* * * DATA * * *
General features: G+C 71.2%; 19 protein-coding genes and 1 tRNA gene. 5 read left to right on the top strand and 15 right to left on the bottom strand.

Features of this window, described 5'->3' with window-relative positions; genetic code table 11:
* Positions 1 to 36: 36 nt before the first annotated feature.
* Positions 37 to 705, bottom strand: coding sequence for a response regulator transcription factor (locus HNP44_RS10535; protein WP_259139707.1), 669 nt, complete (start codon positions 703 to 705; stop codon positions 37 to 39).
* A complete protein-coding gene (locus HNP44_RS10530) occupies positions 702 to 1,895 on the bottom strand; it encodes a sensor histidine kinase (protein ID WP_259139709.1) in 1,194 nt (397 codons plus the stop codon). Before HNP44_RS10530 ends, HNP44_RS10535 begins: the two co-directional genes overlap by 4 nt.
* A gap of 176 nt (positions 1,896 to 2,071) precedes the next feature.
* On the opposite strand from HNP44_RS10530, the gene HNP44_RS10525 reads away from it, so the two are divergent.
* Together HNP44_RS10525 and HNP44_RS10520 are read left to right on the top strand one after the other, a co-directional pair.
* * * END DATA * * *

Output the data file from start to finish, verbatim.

General features: G+C 71.2%; 19 protein-coding genes and 1 tRNA gene. 5 read left to right on the top strand and 15 right to left on the bottom strand.

Features of this window, described 5'->3' with window-relative positions; genetic code table 11:
* Positions 1 to 36: 36 nt before the first annotated feature.
* Positions 37 to 705, bottom strand: coding sequence for a response regulator transcription factor (locus HNP44_RS10535; protein WP_259139707.1), 669 nt, complete (start codon positions 703 to 705; stop codon positions 37 to 39).
* A complete protein-coding gene (locus HNP44_RS10530) occupies positions 702 to 1,895 on the bottom strand; it encodes a sensor histidine kinase (protein ID WP_259139709.1) in 1,194 nt (397 codons plus the stop codon). Before HNP44_RS10530 ends, HNP44_RS10535 begins: the two co-directional genes overlap by 4 nt.
* A gap of 176 nt (positions 1,896 to 2,071) precedes the next feature.
* On the opposite strand from HNP44_RS10530, the gene HNP44_RS10525 reads away from it, so the two are divergent.
* Together HNP44_RS10525 and HNP44_RS10520 are read left to right on the top strand one after the other, a co-directional pair.